BANGKOK – The decision by the U.S. to suspend Generalized System of Preferences (GSP) treatment to Thailand, requiring all Thai exports to the U.S. to be subject to duties, has raised confusion among many sectors in Thailand. The government has confirmed this decision is not related to Thailand’s decision to ban three dangerous agricultural chemicals, and that the Prime Minister has been aware of this development since last month. The Minister of Labour has called an urgent meeting to address the labour concerns cited by the U.S. as a factor in the decision to revoke trade preferences.
The Minister of Labour Chatumongol Sonakul said this matter is related to many ministries, while the Ministry of Labour will be looking after the issue of foreign workers in Thailand, who he says are entitled to benefits and welfare but, understandably, each country will impose its own standard when it comes to foreign worker treatment which, in the case of Thailand, means they will not receive any greater benefits or rights than a Thai citizen.
Government spokesperson Narumon Pinyosinwat revealed the Prime Minister Gen Prayut Chan-o-cha received information last month when the U.S. Department of Commerce Secretary joined the ASEAN Economic Ministers Meeting in Thailand, where this topic was raised.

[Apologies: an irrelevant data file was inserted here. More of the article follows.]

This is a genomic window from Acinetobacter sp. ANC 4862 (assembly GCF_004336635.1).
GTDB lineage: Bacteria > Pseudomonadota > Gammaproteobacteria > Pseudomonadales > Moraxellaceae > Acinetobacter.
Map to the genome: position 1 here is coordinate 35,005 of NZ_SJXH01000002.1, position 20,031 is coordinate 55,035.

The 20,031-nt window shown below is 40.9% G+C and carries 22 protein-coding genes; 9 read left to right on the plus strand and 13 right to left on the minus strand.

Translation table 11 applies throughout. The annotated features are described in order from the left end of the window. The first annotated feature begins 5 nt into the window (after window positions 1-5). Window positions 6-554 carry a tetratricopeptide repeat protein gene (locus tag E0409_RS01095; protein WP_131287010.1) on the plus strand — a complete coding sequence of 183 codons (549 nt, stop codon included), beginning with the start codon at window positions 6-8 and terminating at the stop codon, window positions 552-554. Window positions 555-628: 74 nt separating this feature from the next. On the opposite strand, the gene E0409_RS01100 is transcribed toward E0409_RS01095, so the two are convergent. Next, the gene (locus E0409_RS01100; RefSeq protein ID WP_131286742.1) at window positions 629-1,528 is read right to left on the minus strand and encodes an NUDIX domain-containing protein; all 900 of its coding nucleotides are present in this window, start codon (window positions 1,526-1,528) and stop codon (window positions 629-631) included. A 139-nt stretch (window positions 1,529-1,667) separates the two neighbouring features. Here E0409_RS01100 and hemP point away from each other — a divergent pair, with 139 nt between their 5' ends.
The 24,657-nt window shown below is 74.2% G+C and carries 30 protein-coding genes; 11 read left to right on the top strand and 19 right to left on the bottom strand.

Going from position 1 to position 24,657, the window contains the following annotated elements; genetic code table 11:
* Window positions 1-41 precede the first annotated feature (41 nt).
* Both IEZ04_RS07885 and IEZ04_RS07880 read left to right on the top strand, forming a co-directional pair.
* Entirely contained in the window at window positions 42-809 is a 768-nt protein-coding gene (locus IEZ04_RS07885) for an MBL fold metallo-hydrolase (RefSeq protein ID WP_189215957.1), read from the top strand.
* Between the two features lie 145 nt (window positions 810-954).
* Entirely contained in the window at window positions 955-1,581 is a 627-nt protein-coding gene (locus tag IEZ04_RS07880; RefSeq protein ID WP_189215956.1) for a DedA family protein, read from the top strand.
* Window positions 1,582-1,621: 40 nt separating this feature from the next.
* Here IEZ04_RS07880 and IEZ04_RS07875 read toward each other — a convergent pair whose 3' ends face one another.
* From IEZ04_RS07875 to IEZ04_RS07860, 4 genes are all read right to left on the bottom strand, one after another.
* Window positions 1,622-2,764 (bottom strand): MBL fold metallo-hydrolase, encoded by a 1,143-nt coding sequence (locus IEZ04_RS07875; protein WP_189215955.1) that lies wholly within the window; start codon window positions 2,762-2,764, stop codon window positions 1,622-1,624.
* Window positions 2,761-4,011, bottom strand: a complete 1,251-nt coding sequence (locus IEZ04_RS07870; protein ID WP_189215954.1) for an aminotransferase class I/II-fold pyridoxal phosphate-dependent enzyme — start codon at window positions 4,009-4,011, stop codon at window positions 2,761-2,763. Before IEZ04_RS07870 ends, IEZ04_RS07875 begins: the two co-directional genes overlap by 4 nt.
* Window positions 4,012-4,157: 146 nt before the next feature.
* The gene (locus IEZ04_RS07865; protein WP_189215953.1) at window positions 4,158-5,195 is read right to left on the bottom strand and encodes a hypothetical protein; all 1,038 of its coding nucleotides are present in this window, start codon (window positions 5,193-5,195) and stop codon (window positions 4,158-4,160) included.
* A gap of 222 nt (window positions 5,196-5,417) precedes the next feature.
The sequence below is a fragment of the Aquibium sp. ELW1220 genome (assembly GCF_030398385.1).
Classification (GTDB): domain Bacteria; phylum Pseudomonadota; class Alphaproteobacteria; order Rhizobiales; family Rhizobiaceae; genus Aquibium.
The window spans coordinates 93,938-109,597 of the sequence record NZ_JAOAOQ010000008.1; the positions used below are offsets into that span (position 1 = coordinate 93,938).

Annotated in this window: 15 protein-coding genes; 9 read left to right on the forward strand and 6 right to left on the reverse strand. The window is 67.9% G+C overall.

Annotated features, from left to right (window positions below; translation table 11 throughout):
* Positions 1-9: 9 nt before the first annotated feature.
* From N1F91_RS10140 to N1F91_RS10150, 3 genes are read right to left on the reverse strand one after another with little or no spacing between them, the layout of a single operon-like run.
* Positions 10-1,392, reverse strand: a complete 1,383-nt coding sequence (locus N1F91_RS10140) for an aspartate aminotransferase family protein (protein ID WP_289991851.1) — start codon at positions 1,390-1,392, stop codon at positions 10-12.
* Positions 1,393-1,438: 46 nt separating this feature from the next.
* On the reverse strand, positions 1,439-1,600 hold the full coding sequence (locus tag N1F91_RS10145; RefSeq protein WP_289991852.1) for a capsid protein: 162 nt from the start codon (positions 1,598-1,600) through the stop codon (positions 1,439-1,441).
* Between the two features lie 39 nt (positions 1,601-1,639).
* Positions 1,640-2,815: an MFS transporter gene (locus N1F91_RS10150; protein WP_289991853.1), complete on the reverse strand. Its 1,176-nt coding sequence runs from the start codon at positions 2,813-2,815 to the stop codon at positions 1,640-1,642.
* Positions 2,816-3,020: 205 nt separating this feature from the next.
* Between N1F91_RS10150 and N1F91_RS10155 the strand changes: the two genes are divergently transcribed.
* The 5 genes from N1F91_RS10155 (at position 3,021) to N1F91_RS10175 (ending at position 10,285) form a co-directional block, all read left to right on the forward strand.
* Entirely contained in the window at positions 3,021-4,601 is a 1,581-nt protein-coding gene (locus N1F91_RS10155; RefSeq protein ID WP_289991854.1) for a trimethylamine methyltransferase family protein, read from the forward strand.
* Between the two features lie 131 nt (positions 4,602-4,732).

Deputy Prime Minister and Minister of Commerce Jurin Laksanawisit said the cancellation of GSP will add 1.5-1.8 billion baht in duties on Thai products imported into the U.S. each year. Overall Thai exports to the U.S. are currently valued at 1.3 billion U.S. dollars, which will be subjected to the U.S. import tax at 4-5 percent.
He said the reason behind the revocation of the duty-free preference is a labour issue, where the U.S. wants Thailand to allow immigrant workers to set up worker unions, and is not related to the campaign to ban the three dangerous chemicals.
The Minister of Commerce said Thailand can file an appeal of this decision, asking the U.S. to reconsider. He said, in previous years, there were reconsiderations of 7 product categories, and that the country will file reconsideration requests again, but it is up to U.S. agencies whether to review the requests.